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Thursday, January 12, 2006

Reply to John Hyman


Is this neck a "super-stimulus"?

This message has ben posted in the discussion around John Hyman paper: Art and Neuroscience in the virtual workshop on Art and cognition: Pictures in Science and Cognition


John Hyman puts too much emphasis on “bold claims” that are so common these days in the so-called “scientific best-seller” literature, like: “Great art is ambiguity” or “All art is caricature”- and which are often part of the editing strategies to make a scholarly book appealing for a larger audience - instead of addressing some more substantial claims. Nobody wants to find the definitive neural correlate of art, the “art neuron”. Yet, we are not entirely satisfied by socio-historical explanations that explain a form of artistic expression in terms of a vector of social, cultural and historical forces of power and domination, and that seem to be much more mainstream today in art studies than neuro-aesthetics. It seems to me a reasonable project to take into account some cognitive constraints in the stabilization of a cultural form of expression, as art is. Zeki and Ramachandran’s attempts are efforts in this direction, that is, trying to isolate some perceptual/cognitive constraint at play in the stabilization of an art form.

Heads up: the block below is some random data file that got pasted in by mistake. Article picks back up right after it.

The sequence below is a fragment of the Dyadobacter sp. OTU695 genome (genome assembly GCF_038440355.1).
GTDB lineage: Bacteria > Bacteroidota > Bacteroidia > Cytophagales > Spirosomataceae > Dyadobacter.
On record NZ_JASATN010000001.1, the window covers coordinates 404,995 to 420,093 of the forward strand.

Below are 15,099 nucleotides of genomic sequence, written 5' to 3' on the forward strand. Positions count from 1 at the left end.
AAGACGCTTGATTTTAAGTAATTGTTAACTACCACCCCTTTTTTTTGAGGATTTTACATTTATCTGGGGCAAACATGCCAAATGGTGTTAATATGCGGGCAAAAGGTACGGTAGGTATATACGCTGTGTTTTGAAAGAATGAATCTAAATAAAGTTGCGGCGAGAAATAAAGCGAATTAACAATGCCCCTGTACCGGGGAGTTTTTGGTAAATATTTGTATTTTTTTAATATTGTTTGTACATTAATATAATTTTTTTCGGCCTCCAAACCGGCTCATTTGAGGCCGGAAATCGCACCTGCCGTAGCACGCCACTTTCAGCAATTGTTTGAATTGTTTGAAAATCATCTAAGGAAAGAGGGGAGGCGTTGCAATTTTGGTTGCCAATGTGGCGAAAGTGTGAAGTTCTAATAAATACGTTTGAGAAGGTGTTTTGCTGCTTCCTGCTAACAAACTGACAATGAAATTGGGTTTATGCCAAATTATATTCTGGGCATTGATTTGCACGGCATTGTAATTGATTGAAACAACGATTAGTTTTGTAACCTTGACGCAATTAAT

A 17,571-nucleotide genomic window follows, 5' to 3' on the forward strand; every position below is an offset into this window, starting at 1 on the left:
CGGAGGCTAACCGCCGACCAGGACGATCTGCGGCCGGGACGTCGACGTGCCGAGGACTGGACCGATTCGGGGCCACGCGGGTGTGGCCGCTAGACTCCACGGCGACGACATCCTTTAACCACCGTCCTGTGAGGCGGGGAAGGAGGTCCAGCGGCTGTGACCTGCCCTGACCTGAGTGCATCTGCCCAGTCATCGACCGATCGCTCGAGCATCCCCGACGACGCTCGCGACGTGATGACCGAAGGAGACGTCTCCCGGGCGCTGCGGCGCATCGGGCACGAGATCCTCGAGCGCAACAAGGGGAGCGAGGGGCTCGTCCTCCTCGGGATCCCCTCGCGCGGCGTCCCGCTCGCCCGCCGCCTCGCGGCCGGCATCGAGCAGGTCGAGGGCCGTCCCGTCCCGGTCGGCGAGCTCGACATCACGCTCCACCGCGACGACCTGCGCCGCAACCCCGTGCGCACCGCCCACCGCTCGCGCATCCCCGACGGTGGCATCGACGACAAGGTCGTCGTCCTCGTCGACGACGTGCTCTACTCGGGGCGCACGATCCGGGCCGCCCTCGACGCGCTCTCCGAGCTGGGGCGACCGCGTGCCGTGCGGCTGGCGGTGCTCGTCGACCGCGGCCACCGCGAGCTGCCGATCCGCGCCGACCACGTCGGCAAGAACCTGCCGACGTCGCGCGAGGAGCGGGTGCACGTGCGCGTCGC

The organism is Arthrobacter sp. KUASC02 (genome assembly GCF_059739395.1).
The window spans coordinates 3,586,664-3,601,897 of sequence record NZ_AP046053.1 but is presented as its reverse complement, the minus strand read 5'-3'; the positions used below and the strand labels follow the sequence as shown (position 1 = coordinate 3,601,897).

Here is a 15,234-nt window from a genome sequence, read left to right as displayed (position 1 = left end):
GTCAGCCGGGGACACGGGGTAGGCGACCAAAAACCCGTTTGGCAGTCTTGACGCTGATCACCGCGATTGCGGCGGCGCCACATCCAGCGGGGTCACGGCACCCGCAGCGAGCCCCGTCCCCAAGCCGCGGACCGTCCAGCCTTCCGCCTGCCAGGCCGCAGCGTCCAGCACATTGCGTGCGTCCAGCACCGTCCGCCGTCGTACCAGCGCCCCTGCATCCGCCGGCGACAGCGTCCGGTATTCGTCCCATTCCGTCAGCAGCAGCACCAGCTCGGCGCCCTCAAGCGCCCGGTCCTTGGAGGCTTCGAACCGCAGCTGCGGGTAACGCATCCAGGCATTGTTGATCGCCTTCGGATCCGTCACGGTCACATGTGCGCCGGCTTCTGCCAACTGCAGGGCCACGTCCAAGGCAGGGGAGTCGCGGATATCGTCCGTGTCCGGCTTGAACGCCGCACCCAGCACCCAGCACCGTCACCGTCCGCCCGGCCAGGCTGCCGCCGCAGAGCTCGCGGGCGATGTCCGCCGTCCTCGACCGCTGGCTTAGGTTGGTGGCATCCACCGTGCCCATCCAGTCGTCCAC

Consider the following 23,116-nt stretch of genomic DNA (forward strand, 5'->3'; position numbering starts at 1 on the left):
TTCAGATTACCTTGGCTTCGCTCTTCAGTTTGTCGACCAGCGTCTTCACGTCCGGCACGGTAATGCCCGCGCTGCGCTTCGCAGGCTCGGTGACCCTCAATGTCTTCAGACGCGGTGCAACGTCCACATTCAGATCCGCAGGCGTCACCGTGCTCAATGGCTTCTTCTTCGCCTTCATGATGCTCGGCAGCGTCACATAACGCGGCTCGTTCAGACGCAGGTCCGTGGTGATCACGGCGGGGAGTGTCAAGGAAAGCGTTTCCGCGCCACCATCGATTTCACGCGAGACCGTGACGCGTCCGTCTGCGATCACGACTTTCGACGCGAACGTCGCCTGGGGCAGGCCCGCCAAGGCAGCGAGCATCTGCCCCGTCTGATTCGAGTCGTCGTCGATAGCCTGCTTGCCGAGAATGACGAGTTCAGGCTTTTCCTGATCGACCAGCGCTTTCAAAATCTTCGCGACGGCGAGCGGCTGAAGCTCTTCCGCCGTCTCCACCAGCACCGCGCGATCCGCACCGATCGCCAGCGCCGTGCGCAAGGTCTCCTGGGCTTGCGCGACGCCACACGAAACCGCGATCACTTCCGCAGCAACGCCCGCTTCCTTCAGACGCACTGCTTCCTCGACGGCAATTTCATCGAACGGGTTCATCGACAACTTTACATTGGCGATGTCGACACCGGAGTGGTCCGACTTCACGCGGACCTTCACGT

But let’s go through some of the details of Hyman’s objections:
In his discussion on the inappropriateness of the Peak Shift effect in order to explain our art preferences, Hyman “knock-down” argument against Ramachandran boils down to the idea that the female figures in Indian art are a too far departure from reality to be a super-stimulus: The distance between the stimulus we are predisposed (by training or by evolution) to respond positively and the super-stimulus cannot be too large for the Peak-Shift to take place: “Ramachandran’s explanation of the beauty of the Indian sculpture does not work. In the first place, there is no evidence that the spectators who find it beautiful have been trained in this way. And second, the body shape of the goddess deviates much too far from the norm”. I don’t see how this could be such a devastating objection: One can reply that the spectator doesn’t need to be trained, but he may have been predisposed by evolution to respond positively to a class of stimuli. And what counts as an appropriate “distance” from two stimuli? A rat that has been trained to positively react to a square (S+) instead of a circle (S-), will react to a bigger square even it is not clear in which sense the bigger square is more distant from the circle than the original square. A better line of objection would be to argue that, at least in the case of female goddesses, Ramachandran’s theory seems to presuppose a male audience as target of these works, and I wouldn’t bet on this hypothesis. I will return on the objections to Zeki in another message. Just would like to mention in conclusion that a lively discussion around Ramachandran’s work has already took place on our website at: Art and Cognition The original paper by Ramachandran and the archives of the discussion are online and available to you all.